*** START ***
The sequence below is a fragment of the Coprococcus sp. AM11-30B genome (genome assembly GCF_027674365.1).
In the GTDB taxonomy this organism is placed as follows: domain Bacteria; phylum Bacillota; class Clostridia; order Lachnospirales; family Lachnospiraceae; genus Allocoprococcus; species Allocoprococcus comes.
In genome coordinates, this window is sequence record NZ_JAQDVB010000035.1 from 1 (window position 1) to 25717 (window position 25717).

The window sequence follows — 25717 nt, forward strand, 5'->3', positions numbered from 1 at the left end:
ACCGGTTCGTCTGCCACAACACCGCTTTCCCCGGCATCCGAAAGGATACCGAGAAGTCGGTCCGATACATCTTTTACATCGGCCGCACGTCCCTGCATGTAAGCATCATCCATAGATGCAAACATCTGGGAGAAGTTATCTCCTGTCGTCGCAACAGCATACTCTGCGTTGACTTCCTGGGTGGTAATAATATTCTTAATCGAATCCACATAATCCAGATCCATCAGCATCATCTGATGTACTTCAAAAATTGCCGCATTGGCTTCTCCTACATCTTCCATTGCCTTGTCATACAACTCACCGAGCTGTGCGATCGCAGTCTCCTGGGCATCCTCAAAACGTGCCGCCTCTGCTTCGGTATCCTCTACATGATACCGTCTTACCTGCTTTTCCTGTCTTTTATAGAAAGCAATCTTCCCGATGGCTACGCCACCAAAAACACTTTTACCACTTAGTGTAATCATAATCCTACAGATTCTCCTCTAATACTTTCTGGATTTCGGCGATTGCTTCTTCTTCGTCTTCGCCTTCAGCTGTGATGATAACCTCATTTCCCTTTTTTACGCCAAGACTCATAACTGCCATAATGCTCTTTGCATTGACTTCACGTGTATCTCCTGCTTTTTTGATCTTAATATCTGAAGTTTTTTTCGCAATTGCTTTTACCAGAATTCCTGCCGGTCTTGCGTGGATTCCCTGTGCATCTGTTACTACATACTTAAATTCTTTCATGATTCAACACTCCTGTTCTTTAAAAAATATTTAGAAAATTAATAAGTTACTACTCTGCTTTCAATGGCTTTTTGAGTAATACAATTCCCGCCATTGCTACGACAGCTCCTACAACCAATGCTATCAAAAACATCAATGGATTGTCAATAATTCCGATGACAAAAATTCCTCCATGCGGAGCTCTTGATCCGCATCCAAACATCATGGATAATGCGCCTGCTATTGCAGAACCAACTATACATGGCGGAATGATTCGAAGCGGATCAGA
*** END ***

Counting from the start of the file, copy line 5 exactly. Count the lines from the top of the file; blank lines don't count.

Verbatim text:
ACCGGTTCGTCTGCCACAACACCGCTTTCCCCGGCATCCGAAAGGATACCGAGAAGTCGGTCCGATACATCTTTTACATCGGCCGCACGTCCCTGCATGTAAGCATCATCCATAGATGCAAACATCTGGGAGAAGTTATCTCCTGTCGTCGCAACAGCATACTCTGCGTTGACTTCCTGGGTGGTAATAATATTCTTAATCGAATCCACATAATCCAGATCCATCAGCATCATCTGATGTACTTCAAAAATTGCCGCATTGGCTTCTCCTACATCTTCCATTGCCTTGTCATACAACTCACCGAGCTGTGCGATCGCAGTCTCCTGGGCATCCTCAAAACGTGCCGCCTCTGCTTCGGTATCCTCTACATGATACCGTCTTACCTGCTTTTCCTGTCTTTTATAGAAAGCAATCTTCCCGATGGCTACGCCACCAAAAACACTTTTACCACTTAGTGTAATCATAATCCTACAGATTCTCCTCTAATACTTTCTGGATTTCGGCGATTGCTTCTTCTTCGTCTTCGCCTTCAGCTGTGATGATAACCTCATTTCCCTTTTTTACGCCAAGACTCATAACTGCCATAATGCTCTTTGCATTGACTTCACGTGTATCTCCTGCTTTTTTGATCTTAATATCTGAAGTTTTTTTCGCAATTGCTTTTACCAGAATTCCTGCCGGTCTTGCGTGGATTCCCTGTGCATCTGTTACTACATACTTAAATTCTTTCATGATTCAACACTCCTGTTCTTTAAAAAATATTTAGAAAATTAATAAGTTACTACTCTGCTTTCAATGGCTTTTTGAGTAATACAATTCCCGCCATTGCTACGACAGCTCCTACAACCAATGCTATCAAAAACATCAATGGATTGTCAATAATTCCGATGACAAAAATTCCTCCATGCGGAGCTCTTGATCCGCATCCAAACATCATGGATAATGCGCCTGCTATTGCAGAACCAACTATACATGGCGGAATGATTCGAAGCGGATCAGA